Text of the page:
The Thrill is Gone – Re-igniting Passion at Work

overwhelmed young man with piles of work

Everyone is beyond busy. There is more work to do than time to do it. It’s one of the primary reasons employee engagement is at an all time low. We are not the only ones under constant time pressure. Our co-workers feel it and so do the bosses. If you’re a boss or the boss, your tension is coming from many angles.

It’s no wonder we become disengaged; it’s an ages-old defense mechanism called fight or flight. Disengagement is a form of detaching or running away. Unfortunately, it never feels as good as we hope it will and it often robs us of enjoying our work.

Action cancels fear – every time.

Disengagement at work is a response to fear. “What if I can’t keep up?” “What if this job really IS impossible to do?” “What if the boss finds out I have no idea what I’m supposed to be doing?” These questions are all based on deep-seated anxiety and can paralyze us.

Work Night Insomnia

Beginning in the sixth grade, I suffered from school night insomnia. Does this sound familiar? Maybe you’ve traded it for work night insomnia. Once homework assignments became part of my education, I would lie awake at night staring at the ceiling, obsessing about what would happen the next day when the teacher discovered I hadn’t done my homework.

I remember sneaking into the bathroom at 3am to read books (another form of disengaging). I would examine my face in the mirror for hours, count the tiles on the floor in every direction, finding any distraction to avoid facing my fear. One time I even rearranged my Dad’s medicine cabinet alphabetically. He was not as grateful as you might think.

In all the years I suffered from school night insomnia, it never once occurred to me to sneak into the bathroom and (fill in the blank) ______________. That’s right! DO MY HOMEWORK! (Apparently, my teachers were all correct: not doing one’s homework DOES atrophy the brain.)

Later, as an adult my habits of procrastination began to have some very negative repercussions. I was fired from one job for being consistently late. At other jobs I lived in constant fear that my boss would ask for something I hadn’t yet gotten to or didn’t understand and had been afraid to ask. It was a miserable existence. What would you do? That’s right! You’d look for a solution. I became determined to stop this self-defeating behavior.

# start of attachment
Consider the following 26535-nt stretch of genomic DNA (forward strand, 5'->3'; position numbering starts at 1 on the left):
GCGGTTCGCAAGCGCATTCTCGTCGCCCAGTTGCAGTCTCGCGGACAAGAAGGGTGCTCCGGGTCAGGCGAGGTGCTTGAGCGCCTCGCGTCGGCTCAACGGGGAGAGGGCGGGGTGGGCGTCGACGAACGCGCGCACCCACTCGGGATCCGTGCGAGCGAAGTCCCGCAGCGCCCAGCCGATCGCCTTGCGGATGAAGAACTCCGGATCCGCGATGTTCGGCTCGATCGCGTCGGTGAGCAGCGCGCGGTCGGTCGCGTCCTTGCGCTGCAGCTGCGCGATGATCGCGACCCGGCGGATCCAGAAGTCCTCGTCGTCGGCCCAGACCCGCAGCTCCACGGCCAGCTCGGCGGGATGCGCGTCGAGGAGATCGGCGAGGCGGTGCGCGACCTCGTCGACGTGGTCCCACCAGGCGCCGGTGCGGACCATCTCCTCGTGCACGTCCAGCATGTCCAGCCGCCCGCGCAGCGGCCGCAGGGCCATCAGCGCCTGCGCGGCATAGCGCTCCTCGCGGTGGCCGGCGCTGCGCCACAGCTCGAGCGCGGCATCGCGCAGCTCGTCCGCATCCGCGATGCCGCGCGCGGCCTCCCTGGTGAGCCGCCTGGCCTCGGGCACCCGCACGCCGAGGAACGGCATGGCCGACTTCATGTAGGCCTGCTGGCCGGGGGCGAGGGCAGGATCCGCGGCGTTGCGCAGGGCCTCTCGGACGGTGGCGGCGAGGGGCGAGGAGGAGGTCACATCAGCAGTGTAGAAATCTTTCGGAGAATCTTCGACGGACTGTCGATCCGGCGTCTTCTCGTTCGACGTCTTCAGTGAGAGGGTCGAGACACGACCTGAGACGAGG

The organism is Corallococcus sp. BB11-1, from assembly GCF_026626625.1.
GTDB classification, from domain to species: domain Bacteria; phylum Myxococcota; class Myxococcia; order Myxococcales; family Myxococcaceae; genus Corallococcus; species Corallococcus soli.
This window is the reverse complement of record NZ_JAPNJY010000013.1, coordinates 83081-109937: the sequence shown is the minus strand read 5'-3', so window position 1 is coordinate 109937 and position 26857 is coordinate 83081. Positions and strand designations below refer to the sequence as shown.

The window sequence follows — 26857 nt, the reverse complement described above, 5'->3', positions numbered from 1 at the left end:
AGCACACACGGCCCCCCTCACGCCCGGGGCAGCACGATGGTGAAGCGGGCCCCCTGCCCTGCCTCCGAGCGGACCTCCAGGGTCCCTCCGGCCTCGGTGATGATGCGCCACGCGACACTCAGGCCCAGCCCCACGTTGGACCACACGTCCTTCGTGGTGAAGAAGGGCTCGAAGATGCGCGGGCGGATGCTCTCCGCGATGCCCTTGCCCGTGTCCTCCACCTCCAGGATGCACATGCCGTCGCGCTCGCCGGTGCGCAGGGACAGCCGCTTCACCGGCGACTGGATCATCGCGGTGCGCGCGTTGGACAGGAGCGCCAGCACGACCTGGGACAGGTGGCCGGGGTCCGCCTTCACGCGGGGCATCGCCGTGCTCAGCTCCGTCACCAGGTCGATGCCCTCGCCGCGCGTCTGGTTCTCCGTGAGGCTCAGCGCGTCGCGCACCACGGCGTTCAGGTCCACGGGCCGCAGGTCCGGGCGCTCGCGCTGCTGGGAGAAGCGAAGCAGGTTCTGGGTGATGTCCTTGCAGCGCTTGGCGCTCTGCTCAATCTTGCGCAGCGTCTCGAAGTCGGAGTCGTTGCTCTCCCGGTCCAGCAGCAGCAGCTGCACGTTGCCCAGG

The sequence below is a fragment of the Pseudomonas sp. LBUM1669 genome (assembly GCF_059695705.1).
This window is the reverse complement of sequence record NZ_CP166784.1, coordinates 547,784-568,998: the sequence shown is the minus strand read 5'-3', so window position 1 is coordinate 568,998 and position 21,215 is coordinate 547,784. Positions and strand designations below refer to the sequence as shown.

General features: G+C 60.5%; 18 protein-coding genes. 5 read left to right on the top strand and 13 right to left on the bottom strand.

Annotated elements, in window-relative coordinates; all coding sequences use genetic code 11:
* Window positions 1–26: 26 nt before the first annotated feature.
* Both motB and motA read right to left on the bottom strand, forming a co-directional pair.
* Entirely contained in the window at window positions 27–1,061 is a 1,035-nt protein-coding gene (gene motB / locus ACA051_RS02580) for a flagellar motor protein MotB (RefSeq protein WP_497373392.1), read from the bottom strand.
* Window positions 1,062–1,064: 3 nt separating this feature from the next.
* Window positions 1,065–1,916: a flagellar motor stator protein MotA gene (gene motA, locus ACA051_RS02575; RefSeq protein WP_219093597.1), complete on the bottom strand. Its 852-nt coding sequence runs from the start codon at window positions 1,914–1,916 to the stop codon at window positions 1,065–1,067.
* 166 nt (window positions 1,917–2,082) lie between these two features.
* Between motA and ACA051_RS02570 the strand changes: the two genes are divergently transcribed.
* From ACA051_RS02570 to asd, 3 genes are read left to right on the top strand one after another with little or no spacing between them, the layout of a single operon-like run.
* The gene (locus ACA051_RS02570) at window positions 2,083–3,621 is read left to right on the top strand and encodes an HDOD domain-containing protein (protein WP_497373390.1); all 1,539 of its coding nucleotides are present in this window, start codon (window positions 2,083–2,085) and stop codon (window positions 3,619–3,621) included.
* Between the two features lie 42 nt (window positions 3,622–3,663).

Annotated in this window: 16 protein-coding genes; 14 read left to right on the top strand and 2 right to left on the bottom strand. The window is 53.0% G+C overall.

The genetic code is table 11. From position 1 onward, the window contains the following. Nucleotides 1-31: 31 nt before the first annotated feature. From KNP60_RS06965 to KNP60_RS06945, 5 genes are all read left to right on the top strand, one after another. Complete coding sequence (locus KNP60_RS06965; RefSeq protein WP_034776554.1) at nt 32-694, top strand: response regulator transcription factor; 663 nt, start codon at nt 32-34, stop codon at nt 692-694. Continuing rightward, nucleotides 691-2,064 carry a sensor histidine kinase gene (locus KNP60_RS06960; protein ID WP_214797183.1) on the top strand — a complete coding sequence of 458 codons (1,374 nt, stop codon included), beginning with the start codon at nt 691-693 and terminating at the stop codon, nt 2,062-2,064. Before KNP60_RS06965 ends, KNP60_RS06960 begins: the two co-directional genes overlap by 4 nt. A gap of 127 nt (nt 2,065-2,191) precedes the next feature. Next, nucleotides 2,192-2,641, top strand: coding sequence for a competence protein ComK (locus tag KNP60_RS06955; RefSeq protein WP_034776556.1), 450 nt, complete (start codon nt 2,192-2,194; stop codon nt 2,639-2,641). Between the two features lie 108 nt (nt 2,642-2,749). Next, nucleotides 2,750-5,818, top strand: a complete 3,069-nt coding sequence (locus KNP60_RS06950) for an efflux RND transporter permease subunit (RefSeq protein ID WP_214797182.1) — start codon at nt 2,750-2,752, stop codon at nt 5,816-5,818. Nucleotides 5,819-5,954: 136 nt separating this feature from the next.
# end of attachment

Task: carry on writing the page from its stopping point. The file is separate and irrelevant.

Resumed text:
A body in motion tends to stay in motion..Newton's Cradle

A body in motion….Newton’s Cradle

What I eventually learned is that action cancels fear—every time! If you are frozen in fear about a task or a project, identify the easiest part of it, tackle that and you will be in action. You will have taken the first step to displacing the fear and what may be hindering any progress. Remember what you learned in physics? A body in motion tends to stay in motion; a body at rest tends to stay at rest. Once you’ve tackled an easy task, you’re already working—just keep going!

The more you’re in motion the less fear can dominate your mind.

The Law of Attraction dictates, “You get more of what you focus on.” When you focus on, “I can’t do this,” guess what? You’ll be right! When you are constantly fearful, you attract more circumstances that only substantiate the fear.

If instead you are focused on action, and another word for action is solution, your fear subsides and you begin to attract more solutions.

Solving problems is why we enjoy work in the first place. Don’t you love solving problems? At the very core of our being we are problem-solvers.

Jump into action, solve what’s in front of you and one morning or afternoon, you may just realize that the fear has been replaced with renewed passion for your work.

The thrill is back and so are you.

Let me know how you have overcome your fears and put yourself back into motion!

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Victoria Grant - October 15, 2015


Silver - October 16, 2015

Thanks, Victoria! I had some great help from you!

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